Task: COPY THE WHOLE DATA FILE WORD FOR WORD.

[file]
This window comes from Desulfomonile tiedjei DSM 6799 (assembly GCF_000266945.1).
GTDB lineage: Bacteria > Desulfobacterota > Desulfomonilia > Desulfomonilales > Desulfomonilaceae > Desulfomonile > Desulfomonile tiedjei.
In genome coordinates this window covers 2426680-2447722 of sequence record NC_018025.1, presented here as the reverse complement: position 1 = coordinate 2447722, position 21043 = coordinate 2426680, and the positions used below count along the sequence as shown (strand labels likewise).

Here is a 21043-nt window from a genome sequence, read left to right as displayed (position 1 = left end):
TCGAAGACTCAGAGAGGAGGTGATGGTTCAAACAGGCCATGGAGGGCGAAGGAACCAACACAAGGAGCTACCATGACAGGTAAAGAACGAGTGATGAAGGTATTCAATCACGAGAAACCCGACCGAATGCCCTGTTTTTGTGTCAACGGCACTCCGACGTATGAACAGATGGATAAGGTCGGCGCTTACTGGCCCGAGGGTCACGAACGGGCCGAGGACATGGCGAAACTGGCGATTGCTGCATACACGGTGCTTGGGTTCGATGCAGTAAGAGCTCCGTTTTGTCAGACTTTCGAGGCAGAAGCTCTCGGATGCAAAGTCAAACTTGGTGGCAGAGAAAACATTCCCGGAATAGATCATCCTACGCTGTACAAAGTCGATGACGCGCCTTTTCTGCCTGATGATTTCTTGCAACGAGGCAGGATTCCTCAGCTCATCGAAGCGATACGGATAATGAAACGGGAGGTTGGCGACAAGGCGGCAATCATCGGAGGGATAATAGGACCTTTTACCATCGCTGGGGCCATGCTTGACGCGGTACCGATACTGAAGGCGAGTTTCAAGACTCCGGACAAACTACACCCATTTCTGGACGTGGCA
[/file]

This window comes from Desulfomonile tiedjei DSM 6799 (assembly GCF_000266945.1).
GTDB lineage: Bacteria > Desulfobacterota > Desulfomonilia > Desulfomonilales > Desulfomonilaceae > Desulfomonile > Desulfomonile tiedjei.
In genome coordinates this window covers 2426680-2447722 of sequence record NC_018025.1, presented here as the reverse complement: position 1 = coordinate 2447722, position 21043 = coordinate 2426680, and the positions used below count along the sequence as shown (strand labels likewise).

Here is a 21043-nt window from a genome sequence, read left to right as displayed (position 1 = left end):
TCGAAGACTCAGAGAGGAGGTGATGGTTCAAACAGGCCATGGAGGGCGAAGGAACCAACACAAGGAGCTACCATGACAGGTAAAGAACGAGTGATGAAGGTATTCAATCACGAGAAACCCGACCGAATGCCCTGTTTTTGTGTCAACGGCACTCCGACGTATGAACAGATGGATAAGGTCGGCGCTTACTGGCCCGAGGGTCACGAACGGGCCGAGGACATGGCGAAACTGGCGATTGCTGCATACACGGTGCTTGGGTTCGATGCAGTAAGAGCTCCGTTTTGTCAGACTTTCGAGGCAGAAGCTCTCGGATGCAAAGTCAAACTTGGTGGCAGAGAAAACATTCCCGGAATAGATCATCCTACGCTGTACAAAGTCGATGACGCGCCTTTTCTGCCTGATGATTTCTTGCAACGAGGCAGGATTCCTCAGCTCATCGAAGCGATACGGATAATGAAACGGGAGGTTGGCGACAAGGCGGCAATCATCGGAGGGATAATAGGACCTTTTACCATCGCTGGGGCCATGCTTGACGCGGTACCGATACTGAAGGCGAGTTTCAAGACTCCGGACAAACTACACCCATTTCTGGACGTGGCA